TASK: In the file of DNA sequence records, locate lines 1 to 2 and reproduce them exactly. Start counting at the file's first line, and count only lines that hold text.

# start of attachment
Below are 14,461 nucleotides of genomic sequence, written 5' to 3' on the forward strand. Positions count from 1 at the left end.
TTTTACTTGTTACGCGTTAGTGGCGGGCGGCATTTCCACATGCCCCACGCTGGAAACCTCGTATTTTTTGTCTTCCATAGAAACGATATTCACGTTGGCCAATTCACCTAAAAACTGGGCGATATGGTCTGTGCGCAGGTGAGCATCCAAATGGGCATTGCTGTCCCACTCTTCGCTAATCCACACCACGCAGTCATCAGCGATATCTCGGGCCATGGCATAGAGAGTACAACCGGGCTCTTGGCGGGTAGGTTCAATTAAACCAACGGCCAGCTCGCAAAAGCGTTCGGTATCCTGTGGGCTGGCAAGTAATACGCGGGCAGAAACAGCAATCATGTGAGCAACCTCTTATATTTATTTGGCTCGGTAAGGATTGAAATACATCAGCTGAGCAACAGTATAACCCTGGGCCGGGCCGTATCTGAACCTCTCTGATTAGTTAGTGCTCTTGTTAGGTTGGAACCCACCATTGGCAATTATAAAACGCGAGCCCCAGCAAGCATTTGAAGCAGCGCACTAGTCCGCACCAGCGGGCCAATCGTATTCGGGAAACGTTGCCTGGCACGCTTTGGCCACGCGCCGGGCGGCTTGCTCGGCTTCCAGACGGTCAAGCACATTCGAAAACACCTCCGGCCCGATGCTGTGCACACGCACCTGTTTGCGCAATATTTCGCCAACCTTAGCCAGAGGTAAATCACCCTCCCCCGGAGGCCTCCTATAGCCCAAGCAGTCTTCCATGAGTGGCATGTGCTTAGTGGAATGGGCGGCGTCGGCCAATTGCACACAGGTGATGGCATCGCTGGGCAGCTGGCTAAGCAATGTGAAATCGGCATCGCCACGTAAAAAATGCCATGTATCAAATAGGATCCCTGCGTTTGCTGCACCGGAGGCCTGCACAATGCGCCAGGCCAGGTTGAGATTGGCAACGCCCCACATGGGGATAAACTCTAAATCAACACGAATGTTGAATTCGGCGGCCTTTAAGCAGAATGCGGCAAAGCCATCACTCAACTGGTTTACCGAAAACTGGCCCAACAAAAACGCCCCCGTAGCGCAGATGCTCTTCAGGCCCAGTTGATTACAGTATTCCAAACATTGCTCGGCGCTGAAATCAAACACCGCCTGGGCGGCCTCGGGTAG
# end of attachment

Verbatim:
Below are 14,461 nucleotides of genomic sequence, written 5' to 3' on the forward strand. Positions count from 1 at the left end.
TTTTACTTGTTACGCGTTAGTGGCGGGCGGCATTTCCACATGCCCCACGCTGGAAACCTCGTATTTTTTGTCTTCCATAGAAACGATATTCACGTTGGCCAATTCACCTAAAAACTGGGCGATATGGTCTGTGCGCAGGTGAGCATCCAAATGGGCATTGCTGTCCCACTCTTCGCTAATCCACACCACGCAGTCATCAGCGATATCTCGGGCCATGGCATAGAGAGTACAACCGGGCTCTTGGCGGGTAGGTTCAATTAAACCAACGGCCAGCTCGCAAAAGCGTTCGGTATCCTGTGGGCTGGCAAGTAATACGCGGGCAGAAACAGCAATCATGTGAGCAACCTCTTATATTTATTTGGCTCGGTAAGGATTGAAATACATCAGCTGAGCAACAGTATAACCCTGGGCCGGGCCGTATCTGAACCTCTCTGATTAGTTAGTGCTCTTGTTAGGTTGGAACCCACCATTGGCAATTATAAAACGCGAGCCCCAGCAAGCATTTGAAGCAGCGCACTAGTCCGCACCAGCGGGCCAATCGTATTCGGGAAACGTTGCCTGGCACGCTTTGGCCACGCGCCGGGCGGCTTGCTCGGCTTCCAGACGGTCAAGCACATTCGAAAACACCTCCGGCCCGATGCTGTGCACACGCACCTGTTTGCGCAATATTTCGCCAACCTTAGCCAGAGGTAAATCACCCTCCCCCGGAGGCCTCCTATAGCCCAAGCAGTCTTCCATGAGTGGCATGTGCTTAGTGGAATGGGCGGCGTCGGCCAATTGCACACAGGTGATGGCATCGCTGGGCAGCTGGCTAAGCAATGTGAAATCGGCATCGCCACGTAAAAAATGCCATGTATCAAATAGGATCCCTGCGTTTGCTGCACCGGAGGCCTGCACAATGCGCCAGGCCAGGTTGAGATTGGCAACGCCCCACATGGGGATAAACTCTAAATCAACACGAATGTTGAATTCGGCGGCCTTTAAGCAGAATGCGGCAAAGCCATCACTCAACTGGTTTACCGAAAACTGGCCCAACAAAAACGCCCCCGTAGCGCAGATGCTCTTCAGGCCCAGTTGATTACAGTATTCCAAACATTGCTCGGCGCTGAAATCAAACACCGCCTGGGCGGCCTCGGGTAG